CALDWELL CLASSIC: Dubtribe Sound System – We Used To Dance (Remix). “Deep and trippy San Francisco vibes with an excellent spoken word dialogue about clubbing back in the day.”

At the moment, there seems like a lot of parties in Sydney on the house and techno tip. Is that heartening to see?

Things are always coming and going. I think it’s a pretty good time in Sydney; there is quite a lot on. But there are still great nights that don’t get people to them, so it’s patchy. There is a good handful of crews doing little parties.

How have things changed from, say, ten years ago? Has the scene become more regulated?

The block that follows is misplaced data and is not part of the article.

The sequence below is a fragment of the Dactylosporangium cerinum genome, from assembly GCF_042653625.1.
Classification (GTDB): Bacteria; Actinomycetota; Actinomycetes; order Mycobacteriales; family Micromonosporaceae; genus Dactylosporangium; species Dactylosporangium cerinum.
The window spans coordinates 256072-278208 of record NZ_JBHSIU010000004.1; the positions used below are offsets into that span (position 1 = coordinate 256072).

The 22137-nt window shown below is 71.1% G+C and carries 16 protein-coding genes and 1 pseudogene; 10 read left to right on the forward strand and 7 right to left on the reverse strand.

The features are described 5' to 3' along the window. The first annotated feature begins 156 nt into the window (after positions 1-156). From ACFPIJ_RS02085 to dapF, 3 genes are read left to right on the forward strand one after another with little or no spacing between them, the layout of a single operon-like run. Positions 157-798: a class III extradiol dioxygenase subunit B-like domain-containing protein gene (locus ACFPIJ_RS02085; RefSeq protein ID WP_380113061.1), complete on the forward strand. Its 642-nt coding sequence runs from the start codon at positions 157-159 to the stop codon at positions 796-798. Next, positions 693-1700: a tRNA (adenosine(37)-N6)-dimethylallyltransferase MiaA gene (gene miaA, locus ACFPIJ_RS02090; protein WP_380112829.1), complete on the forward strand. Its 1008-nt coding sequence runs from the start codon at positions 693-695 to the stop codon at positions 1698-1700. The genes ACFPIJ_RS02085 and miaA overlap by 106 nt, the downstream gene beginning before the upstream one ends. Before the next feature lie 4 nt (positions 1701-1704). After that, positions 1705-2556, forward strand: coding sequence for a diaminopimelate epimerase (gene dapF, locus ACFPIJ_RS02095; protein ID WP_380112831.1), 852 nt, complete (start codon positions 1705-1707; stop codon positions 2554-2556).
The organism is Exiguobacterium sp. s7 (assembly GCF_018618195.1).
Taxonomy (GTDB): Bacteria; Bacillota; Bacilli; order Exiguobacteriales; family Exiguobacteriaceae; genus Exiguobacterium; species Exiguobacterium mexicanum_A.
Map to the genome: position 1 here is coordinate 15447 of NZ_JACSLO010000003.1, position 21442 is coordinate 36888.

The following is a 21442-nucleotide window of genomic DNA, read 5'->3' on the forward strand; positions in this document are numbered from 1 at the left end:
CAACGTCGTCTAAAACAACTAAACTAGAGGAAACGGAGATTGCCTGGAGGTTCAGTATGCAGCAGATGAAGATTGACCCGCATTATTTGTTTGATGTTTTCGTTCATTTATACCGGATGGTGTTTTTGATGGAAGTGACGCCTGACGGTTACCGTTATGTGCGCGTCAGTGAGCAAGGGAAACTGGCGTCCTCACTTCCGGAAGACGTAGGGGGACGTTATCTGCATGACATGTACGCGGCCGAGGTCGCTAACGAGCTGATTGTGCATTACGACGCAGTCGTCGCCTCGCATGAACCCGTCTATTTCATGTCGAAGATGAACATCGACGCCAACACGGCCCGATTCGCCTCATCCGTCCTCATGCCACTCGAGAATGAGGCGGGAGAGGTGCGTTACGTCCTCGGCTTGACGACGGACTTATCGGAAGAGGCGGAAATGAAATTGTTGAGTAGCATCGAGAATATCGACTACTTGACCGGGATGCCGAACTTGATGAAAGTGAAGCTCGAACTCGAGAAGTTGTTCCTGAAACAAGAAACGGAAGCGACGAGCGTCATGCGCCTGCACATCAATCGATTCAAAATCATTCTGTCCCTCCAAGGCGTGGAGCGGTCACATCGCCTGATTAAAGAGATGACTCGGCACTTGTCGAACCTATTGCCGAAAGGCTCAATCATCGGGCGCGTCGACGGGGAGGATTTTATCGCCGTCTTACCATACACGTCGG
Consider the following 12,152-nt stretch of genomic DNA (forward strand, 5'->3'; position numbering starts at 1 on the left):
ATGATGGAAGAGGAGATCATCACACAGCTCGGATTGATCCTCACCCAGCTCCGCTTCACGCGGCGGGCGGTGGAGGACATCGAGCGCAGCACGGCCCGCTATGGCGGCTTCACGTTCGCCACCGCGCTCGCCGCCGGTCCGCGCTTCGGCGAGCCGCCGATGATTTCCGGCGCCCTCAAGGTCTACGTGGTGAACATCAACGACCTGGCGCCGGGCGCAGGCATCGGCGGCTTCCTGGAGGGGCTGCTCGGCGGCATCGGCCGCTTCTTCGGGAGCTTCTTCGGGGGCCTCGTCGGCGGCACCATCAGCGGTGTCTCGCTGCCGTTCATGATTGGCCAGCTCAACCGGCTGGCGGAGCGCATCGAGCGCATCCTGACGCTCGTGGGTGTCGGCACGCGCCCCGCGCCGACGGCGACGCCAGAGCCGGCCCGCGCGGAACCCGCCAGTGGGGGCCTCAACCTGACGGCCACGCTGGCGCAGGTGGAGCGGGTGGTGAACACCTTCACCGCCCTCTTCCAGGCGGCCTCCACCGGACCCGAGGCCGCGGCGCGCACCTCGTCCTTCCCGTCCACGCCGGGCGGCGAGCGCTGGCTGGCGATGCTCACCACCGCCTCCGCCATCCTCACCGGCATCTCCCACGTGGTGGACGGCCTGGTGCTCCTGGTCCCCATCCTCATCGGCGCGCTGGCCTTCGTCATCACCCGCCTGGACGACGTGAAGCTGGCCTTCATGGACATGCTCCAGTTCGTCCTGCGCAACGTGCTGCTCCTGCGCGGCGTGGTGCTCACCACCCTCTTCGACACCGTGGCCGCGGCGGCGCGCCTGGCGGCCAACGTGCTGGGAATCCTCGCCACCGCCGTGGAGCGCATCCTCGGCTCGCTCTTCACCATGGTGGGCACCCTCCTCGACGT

I think with the advent of festivals, the whole dynamic of the scene has changed. It eats up a lot of the money and changes the focus a little. And it also makes things quite corporate; less music-based and more event-based. That’s had some effect on the smaller club scene. But a lot of the good things that are happening are sort of in reaction to that – people wanting to go smaller and not feel like you’re going to, I hate to use this word, but a ‘supermarket’ of music. There are some great festival line-ups, but the crowds can be slightly oblivious.

Is a long set the best thing about DJing?

It does give you more freedom, but you have to have a receptive crowd [laughs]. Sometimes it is good to just punch out an hour of appropriate tunage. With longer sets, if you’ve got a nice crowd willing to go a few different places with you, it’s probably the more satisfying set.

I wanted to ask about your interstate travels; is there a particular city you feel a close affinity with?